Words by Jason Waterhouse
JW - I have been asked by customers about your invite; 'whats with the image of the dude in the suit with the sparkly cane?' So I ask of you Rhett, what is going on with the dude in the suit with the sparkly cane?
RD - The 'dude' in the fabulous suit is me. I had a suit made using three ubiquitous English fabrics. The suit represents me as the quintessential English gentleman. This is a photographic work which draws formally on Casper David Friedrich’s Painting, The Wanderer Above the Mists. in this work, a nineteenth century gentleman stands precariously on a rocky precipice, in a classic Ruckenfigur composition, walking stick in hand, looking out into an uncertain, metaphysical fog, perhaps asking us to reflect on the disillusionment of a materialistic society.
|Caspar David Friedrich, The Wanderer Above the Mists|
Borrowing the pose from this painting, the protagonist in Elsewhere stands on assured footings – a man-made rock wall, shimmering stick in hand, one foot on a model globe looking out into a sharply focused landscape. The wanderer becomes the Conqueror, staking his claim over the land.
I suppose in this work, I am playing with identity, power and privilege and continued impacts of Colonialism.
|Rhett D'Costa,detail from the performance at "Trade and Eat! My son"|
RD - When I decided on three exhibitions i really wanted to test all the projects to date. I have been working on all of these projects simultaneously for a couple of years and each of them were/are at different stages of completion and resolution. The three shows are not meant to be sequential. There are ideas and forms which cross over between the works. If the public gets to see all three shows great!! I hope their experience is richer for their effort. I am not sure how the individual projects will stand up in shows 2 and 3. As I have said I am really 'testing' this. I have been so immersed in the research with each project, that resolution was almost at the back of my mind. I suppose that is the 'risk' I am taking with shows 2 and 3. How will each of the works sit next to each other in space. I'm excited and nervous about seeing what it will look like. When i did the catalogue for the three shows i deliberately refer to almost all the images in it as 'PHD photo archive'. They are not meant to be at resolution.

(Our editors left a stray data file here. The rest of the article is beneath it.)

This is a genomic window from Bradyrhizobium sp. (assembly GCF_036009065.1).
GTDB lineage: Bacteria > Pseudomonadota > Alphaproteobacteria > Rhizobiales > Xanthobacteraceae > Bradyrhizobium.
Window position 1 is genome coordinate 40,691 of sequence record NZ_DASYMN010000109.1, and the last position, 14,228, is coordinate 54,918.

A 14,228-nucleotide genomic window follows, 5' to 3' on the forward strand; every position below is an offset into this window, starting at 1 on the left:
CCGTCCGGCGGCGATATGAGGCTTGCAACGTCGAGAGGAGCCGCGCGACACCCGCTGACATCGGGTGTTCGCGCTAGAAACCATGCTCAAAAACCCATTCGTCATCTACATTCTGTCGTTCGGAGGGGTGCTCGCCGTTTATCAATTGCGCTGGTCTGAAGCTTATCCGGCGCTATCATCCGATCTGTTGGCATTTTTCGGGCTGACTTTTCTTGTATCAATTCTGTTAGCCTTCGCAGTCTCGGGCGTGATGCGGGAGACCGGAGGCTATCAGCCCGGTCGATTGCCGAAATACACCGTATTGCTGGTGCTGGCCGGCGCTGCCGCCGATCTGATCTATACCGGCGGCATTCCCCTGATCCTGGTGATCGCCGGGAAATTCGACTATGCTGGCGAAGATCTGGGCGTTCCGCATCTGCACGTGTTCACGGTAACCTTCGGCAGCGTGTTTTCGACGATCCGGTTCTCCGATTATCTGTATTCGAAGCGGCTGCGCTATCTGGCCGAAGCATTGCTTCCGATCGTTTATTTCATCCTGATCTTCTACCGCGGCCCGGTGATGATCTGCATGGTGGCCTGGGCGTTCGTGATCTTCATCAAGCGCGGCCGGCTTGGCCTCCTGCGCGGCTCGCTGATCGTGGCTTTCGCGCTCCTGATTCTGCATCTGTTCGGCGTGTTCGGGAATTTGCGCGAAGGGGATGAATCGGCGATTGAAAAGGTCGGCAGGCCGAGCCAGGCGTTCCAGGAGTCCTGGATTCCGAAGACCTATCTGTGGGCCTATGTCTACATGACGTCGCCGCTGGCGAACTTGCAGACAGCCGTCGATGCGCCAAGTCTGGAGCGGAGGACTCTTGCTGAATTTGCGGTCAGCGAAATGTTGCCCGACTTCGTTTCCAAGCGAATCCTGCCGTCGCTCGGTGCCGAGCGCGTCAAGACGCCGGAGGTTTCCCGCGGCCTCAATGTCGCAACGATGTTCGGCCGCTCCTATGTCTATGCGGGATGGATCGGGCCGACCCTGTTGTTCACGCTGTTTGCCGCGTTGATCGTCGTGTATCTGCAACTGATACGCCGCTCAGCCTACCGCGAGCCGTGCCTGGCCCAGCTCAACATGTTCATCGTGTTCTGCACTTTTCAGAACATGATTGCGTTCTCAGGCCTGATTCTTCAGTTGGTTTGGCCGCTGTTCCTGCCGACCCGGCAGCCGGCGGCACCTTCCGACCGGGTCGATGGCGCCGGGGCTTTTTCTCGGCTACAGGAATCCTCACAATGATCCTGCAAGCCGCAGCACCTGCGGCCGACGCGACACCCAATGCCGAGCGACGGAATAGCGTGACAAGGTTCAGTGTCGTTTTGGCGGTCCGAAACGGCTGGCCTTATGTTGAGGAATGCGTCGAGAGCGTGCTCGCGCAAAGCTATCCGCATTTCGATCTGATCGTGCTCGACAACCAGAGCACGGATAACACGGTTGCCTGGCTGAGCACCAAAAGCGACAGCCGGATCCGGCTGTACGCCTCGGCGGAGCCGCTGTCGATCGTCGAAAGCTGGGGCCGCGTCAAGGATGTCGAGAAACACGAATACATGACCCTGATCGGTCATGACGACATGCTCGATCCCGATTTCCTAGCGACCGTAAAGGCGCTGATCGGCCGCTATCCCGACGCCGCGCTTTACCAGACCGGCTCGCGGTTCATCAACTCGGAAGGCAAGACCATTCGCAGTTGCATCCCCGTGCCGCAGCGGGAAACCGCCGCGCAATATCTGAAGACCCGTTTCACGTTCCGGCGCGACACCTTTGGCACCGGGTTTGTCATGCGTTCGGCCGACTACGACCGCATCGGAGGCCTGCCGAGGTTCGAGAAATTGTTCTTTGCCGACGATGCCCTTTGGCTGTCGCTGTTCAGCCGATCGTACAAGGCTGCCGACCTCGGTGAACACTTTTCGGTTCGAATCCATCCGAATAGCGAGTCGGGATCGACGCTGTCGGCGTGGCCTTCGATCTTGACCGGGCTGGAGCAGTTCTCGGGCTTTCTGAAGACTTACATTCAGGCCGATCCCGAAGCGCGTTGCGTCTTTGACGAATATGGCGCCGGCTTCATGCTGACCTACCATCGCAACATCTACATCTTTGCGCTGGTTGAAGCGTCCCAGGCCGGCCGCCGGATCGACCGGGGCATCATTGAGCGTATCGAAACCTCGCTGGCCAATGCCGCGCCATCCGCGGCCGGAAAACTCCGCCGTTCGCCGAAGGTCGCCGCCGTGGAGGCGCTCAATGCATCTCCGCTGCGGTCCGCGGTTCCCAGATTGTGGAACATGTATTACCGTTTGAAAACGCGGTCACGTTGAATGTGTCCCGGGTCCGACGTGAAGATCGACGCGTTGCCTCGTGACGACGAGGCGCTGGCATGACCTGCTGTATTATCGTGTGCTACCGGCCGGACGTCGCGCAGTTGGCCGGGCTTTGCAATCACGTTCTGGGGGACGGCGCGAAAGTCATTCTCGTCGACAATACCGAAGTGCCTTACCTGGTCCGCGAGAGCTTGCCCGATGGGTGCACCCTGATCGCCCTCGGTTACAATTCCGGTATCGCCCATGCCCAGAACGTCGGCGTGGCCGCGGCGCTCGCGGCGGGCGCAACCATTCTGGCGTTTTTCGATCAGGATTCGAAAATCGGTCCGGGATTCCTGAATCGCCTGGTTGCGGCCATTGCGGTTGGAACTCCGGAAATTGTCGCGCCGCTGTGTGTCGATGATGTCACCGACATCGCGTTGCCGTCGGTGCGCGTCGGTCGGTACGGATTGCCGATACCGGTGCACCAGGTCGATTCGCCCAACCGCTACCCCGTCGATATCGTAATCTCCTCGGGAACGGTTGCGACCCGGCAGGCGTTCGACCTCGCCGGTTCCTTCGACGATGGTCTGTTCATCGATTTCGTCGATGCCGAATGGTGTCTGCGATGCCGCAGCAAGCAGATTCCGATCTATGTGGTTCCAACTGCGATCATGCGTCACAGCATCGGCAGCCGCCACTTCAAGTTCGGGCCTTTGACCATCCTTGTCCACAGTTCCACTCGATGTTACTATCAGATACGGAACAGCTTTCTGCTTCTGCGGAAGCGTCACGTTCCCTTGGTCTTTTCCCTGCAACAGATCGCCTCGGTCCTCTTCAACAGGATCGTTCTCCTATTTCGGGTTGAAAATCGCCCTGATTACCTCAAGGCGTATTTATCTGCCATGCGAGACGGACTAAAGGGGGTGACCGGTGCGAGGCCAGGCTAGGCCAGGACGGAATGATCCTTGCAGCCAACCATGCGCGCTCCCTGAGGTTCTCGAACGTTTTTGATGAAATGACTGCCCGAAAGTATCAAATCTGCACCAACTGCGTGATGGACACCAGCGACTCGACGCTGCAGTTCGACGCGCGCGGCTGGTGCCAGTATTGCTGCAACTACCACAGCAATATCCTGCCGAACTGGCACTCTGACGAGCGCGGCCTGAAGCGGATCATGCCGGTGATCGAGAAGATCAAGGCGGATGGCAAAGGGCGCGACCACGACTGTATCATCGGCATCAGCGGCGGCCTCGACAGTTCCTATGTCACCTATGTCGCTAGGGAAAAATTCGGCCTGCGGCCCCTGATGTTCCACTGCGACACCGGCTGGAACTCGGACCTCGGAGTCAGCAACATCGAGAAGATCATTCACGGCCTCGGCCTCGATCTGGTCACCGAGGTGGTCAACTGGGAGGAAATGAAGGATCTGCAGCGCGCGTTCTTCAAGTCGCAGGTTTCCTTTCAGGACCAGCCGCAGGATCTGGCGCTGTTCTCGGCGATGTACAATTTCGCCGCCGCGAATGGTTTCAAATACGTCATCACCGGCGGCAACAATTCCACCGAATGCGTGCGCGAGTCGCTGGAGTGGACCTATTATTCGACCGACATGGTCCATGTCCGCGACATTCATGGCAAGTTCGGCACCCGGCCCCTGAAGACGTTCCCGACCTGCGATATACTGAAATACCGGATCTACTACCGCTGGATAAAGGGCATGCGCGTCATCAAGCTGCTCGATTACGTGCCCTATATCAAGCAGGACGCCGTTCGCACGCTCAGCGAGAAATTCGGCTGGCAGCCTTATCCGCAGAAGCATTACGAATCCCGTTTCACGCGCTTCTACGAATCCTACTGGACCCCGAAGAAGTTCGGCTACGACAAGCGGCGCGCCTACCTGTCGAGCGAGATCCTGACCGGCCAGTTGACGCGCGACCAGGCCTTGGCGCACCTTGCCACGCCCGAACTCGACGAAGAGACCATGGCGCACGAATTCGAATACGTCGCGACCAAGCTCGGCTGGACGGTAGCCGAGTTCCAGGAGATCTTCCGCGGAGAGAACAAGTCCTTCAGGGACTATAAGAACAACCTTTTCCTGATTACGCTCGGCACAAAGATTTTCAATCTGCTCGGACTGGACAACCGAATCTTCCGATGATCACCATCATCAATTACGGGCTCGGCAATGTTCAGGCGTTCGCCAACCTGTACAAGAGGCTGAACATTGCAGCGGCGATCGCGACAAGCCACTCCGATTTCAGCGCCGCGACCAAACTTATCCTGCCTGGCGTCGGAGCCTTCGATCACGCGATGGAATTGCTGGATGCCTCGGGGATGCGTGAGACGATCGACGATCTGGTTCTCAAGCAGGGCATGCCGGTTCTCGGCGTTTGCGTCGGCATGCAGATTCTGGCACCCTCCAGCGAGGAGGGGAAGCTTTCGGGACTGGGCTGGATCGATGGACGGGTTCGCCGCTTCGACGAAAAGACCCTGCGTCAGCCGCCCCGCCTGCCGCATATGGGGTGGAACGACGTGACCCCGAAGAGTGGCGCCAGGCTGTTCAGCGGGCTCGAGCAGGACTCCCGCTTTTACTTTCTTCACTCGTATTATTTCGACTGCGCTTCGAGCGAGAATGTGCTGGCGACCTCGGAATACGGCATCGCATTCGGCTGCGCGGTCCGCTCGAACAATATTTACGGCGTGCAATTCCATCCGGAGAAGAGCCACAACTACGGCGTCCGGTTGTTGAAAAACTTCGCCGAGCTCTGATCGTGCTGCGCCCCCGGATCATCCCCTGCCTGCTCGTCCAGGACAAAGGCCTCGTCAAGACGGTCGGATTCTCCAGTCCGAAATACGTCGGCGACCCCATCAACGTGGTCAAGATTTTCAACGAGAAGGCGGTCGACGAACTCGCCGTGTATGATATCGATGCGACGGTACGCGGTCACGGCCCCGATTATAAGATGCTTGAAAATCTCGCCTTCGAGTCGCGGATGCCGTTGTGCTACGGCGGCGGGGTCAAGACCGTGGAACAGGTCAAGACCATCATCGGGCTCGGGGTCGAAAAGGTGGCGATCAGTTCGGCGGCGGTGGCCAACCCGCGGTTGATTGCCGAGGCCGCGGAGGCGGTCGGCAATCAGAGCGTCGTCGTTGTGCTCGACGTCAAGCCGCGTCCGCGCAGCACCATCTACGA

Trade and Eat! My Son was a little easier I guess coz it was really one work in two parts. I enjoyed Eat! My Son very much. We served about 200 meals. It was great. I really didn't know how it was going to go down. But on a very personal level it was great sharing that with everyone who came and especially my mum. She was and still is on such a high about it. I guess that was what I wanted, to shift the deeply political undertone in Trade to a find a buoyancy and optimism in Eat!My Son.
I am really looking forward to installing the show at the Stockroom. That's what I like about these shows; that each of you have almost given me permission to test my ideas. I hope I don't let you guys down. With each of the projects, when I install them that will be the first time I get to actually see the idea made manifest. That is exciting and of course it makes me a little nervous as there is really no plan B.
Your cinematic references are sharp. I hope part 3 doesn't go astray. I don't think it will simply because I am not following a sequential narrative. And lets face it, the producers were really chasing the money in the references you make to Mad Max, Alien, etc. It became a franchise and it lost all integrity. I hope that is not the case with the show I do at Monash. I think I have left space in the work to keep taking risks. That's important right?
JW - Too true, chasing the dollar can be the death nell for true artistic creativity. Having worked with you for a while, I have been enjoying watching the "unleashing of Rhett D'Costa". You have a long exhibition history as a represented artist, where (I assume) you needed to think about the commercial outcomes of your work. You have come to Stockroom as an unrepresented (unshackled) artist, and we give you free reign to follow any path. Your last show at Stockroom, 'Here with you" was very different to what people expected to see. It was a very camp installation, with a rainbow myriad of silks, golden walls, a gym horse with a motorised turntable mounted with a really crap mass produced statue dipped in gold. The lush environment you created felt like the stage was set for some sort of crazy happening or stage production. The viewer became part of the act, but where was the main player?